Monday, June 30, 2014

Found Poetry

Found poetry is taking language from a non-poetic context and turning it into a poem.  I first heard about this when I was reading "Poems Waiting to be Found" by Shirley McPhillips, one of the featured writers at the Stenhouse Summer Blogstitute 2014

I decided to give it a try.  The following are the original text I used and my attempts at Found Poetry:  
From Shoeless Joe by W.P. Kinsella

The process is all so slow, as dreams are slow, as dreams suspend time like a balloon hung in midair. I want it all to happen now. I want the catcher to appear. I want whatever miracle I am party to, to prosper and grow: I want the dimensions of time that have been loosened from their foundation to entwine like a basketful of bright embroidery threads. But it seems that even for dreams, I have to work and wait. It hardly seems fair.

So s-l-o-w...
Dreams... are… slow
Time                    like a balloon hung in midair
For the dimensions of time to entwine
I have to work... and... wait
So s-l-o-w…

From the Summer of the Gypsy Moth by Sara Pennypacker.

I like to imagine the ties between us as spider silk: practically invisible, maybe, but strong as steel. I figure the trick is to spin out enough of them to weave ourselves into a net.  

Ties between us…
Like strands of spider silk,
Invisible but strong.
Strong as steel.

Weaved into a net.

I hope you feel inspired to try Found Poetry. If so feel free to share your attempts.

To Newsletter or Not?

Every year I debate on rather I am doing a classroom newsletter or relying strictly on my website to keep parents informed.  I am already having this debate. One issue is the creating of a fun layout that does not take forever to create or require me to purchase expensive software. 

I may have found the answer to the issue of how to create a fun and interesting newsletter after attending the Southwest Iowa Google Summit. It is called Lucidpress Layout and Design. It is found at the Chrome Web Store under apps.  

It seems to be a very user friendly way to create a newsletter. Once you have created your letter you have a lot of choices on how you are going to share it. 

You can publish it on the web.  I find this a great option since we are not allowed to print color copies in our building. This way you can make it as fun and colorful as you want and still have people see it.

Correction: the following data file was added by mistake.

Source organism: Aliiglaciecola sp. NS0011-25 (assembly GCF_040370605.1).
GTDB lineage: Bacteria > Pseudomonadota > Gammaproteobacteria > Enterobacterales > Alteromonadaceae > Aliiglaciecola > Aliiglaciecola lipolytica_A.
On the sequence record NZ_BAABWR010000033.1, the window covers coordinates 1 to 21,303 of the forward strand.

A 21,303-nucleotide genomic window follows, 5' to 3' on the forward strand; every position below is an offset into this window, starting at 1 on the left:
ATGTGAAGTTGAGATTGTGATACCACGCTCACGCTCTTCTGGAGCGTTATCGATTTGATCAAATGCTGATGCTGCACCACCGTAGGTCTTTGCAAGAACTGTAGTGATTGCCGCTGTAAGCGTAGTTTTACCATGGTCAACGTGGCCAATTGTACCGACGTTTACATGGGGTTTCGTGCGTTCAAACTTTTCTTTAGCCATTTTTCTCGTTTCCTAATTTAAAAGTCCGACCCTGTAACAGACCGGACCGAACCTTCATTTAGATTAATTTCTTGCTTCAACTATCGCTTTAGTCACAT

You can also share it through the Lucidpress software or you can download it as a pdf and share it through google docs or Doctopus or gClass folders.  

You can also print a hard copy, so that you can send it home with each of the students.  

Here is a practice page I created to experiment with:

Feel free to comment if you still create a newsletter and if you do how do you create and share it. If you don't how do you communicate with your families?

Saturday, June 28, 2014

Southwest Iowa Google Summit 2014 Part 2

On Tuesday the keynote speaker was Eric Sheninger, awarding winning principal at New Milford High School in New Jersey. The message I walked away from his speech with was that we have to be willing to change the way we teach. We have to give up control of the learning to the students. We need to make technology available for students to use when it improves the learning. 

The first breakout session that I attending was Using Apps to Help Struggling Students.  I walked away from it with a plethora of resources for helping students with various educational needs.  The speaker showed us how to regulate the reading level of the articles that students are searching and how to increase the size of text on webpages. He showed us apps such as Read and Write Google which will read webpages to students. 

The second breakout session that I attending was What's New in Google Drive. I learned that you can now edit images in docs and slides. I learned about several add-ons that I want to try.  One of them is Avery labels and the other was gMath. In gMath you can create graphs and coordinate planes.

Friday, June 27, 2014

Southwest Iowa Google Summit 2014 Part 1

On Monday and Tuesday of this week I attended the Southwest Iowa Google Summit.  Each day there was a keynote speaker and breakout sessions over different features of Google.

On Monday the keynote speaker was Angela Maiers, author of Classsroom Habitudes. The message I walked away from her speech with was that we have tell and show our students that they matter. We have to depend on them to contribute their genius or talent to our classroom. I ordered her book, Classroom Habitudes, and it arrived today. I can't wait to read it.

The first breakout session I attended was Adds-on to Ease the Google Workflow. The two add-ons featured at this session were Flubaroo and Doctopus.  Flubaroo is an add-on that grades and analyzing the results of multi-choice tests. If your district is 1 to 1 this would be a great way to do a quick 2-3 question exit ticket to assess learning. Doctopus is an add-on that allows you to create class roosters and folders, distribute paperless assignments, and receive paperless homework without over loading your shared folder file.